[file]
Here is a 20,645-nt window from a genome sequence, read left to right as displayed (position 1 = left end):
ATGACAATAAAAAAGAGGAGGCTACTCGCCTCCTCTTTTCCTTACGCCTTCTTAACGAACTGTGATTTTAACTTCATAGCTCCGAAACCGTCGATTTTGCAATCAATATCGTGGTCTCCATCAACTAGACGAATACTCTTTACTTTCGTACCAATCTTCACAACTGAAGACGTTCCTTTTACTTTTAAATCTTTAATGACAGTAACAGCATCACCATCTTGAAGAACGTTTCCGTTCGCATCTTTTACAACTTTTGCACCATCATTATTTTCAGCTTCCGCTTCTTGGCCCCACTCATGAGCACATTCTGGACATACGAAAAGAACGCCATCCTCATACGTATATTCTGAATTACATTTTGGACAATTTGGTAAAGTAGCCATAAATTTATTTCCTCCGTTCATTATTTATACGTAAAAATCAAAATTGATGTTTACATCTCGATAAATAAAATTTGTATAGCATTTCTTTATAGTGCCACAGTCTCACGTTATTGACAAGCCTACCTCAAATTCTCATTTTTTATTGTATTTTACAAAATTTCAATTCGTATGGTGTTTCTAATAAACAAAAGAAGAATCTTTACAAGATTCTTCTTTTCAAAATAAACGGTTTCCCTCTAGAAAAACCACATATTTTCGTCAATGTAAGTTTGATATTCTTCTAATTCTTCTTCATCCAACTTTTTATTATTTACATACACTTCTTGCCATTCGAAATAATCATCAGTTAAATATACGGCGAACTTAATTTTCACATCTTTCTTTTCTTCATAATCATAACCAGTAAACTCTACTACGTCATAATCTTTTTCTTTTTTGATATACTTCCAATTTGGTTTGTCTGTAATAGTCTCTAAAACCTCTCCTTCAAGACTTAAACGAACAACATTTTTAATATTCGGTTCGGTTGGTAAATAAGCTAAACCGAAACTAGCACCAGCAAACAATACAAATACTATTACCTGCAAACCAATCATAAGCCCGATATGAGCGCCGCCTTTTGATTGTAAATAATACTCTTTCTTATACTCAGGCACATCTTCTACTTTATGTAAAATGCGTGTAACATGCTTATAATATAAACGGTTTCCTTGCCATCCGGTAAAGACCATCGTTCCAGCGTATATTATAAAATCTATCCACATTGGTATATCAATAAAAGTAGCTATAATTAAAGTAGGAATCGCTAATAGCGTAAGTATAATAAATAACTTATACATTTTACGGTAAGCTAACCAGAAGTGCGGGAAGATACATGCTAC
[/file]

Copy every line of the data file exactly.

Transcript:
Here is a 20,645-nt window from a genome sequence, read left to right as displayed (position 1 = left end):
ATGACAATAAAAAAGAGGAGGCTACTCGCCTCCTCTTTTCCTTACGCCTTCTTAACGAACTGTGATTTTAACTTCATAGCTCCGAAACCGTCGATTTTGCAATCAATATCGTGGTCTCCATCAACTAGACGAATACTCTTTACTTTCGTACCAATCTTCACAACTGAAGACGTTCCTTTTACTTTTAAATCTTTAATGACAGTAACAGCATCACCATCTTGAAGAACGTTTCCGTTCGCATCTTTTACAACTTTTGCACCATCATTATTTTCAGCTTCCGCTTCTTGGCCCCACTCATGAGCACATTCTGGACATACGAAAAGAACGCCATCCTCATACGTATATTCTGAATTACATTTTGGACAATTTGGTAAAGTAGCCATAAATTTATTTCCTCCGTTCATTATTTATACGTAAAAATCAAAATTGATGTTTACATCTCGATAAATAAAATTTGTATAGCATTTCTTTATAGTGCCACAGTCTCACGTTATTGACAAGCCTACCTCAAATTCTCATTTTTTATTGTATTTTACAAAATTTCAATTCGTATGGTGTTTCTAATAAACAAAAGAAGAATCTTTACAAGATTCTTCTTTTCAAAATAAACGGTTTCCCTCTAGAAAAACCACATATTTTCGTCAATGTAAGTTTGATATTCTTCTAATTCTTCTTCATCCAACTTTTTATTATTTACATACACTTCTTGCCATTCGAAATAATCATCAGTTAAATATACGGCGAACTTAATTTTCACATCTTTCTTTTCTTCATAATCATAACCAGTAAACTCTACTACGTCATAATCTTTTTCTTTTTTGATATACTTCCAATTTGGTTTGTCTGTAATAGTCTCTAAAACCTCTCCTTCAAGACTTAAACGAACAACATTTTTAATATTCGGTTCGGTTGGTAAATAAGCTAAACCGAAACTAGCACCAGCAAACAATACAAATACTATTACCTGCAAACCAATCATAAGCCCGATATGAGCGCCGCCTTTTGATTGTAAATAATACTCTTTCTTATACTCAGGCACATCTTCTACTTTATGTAAAATGCGTGTAACATGCTTATAATATAAACGGTTTCCTTGCCATCCGGTAAAGACCATCGTTCCAGCGTATATTATAAAATCTATCCACATTGGTATATCAATAAAAGTAGCTATAATTAAAGTAGGAATCGCTAATAGCGTAAGTATAATAAATAACTTATACATTTTACGGTAAGCTAACCAGAAGTGCGGGAAGATACATGCTAC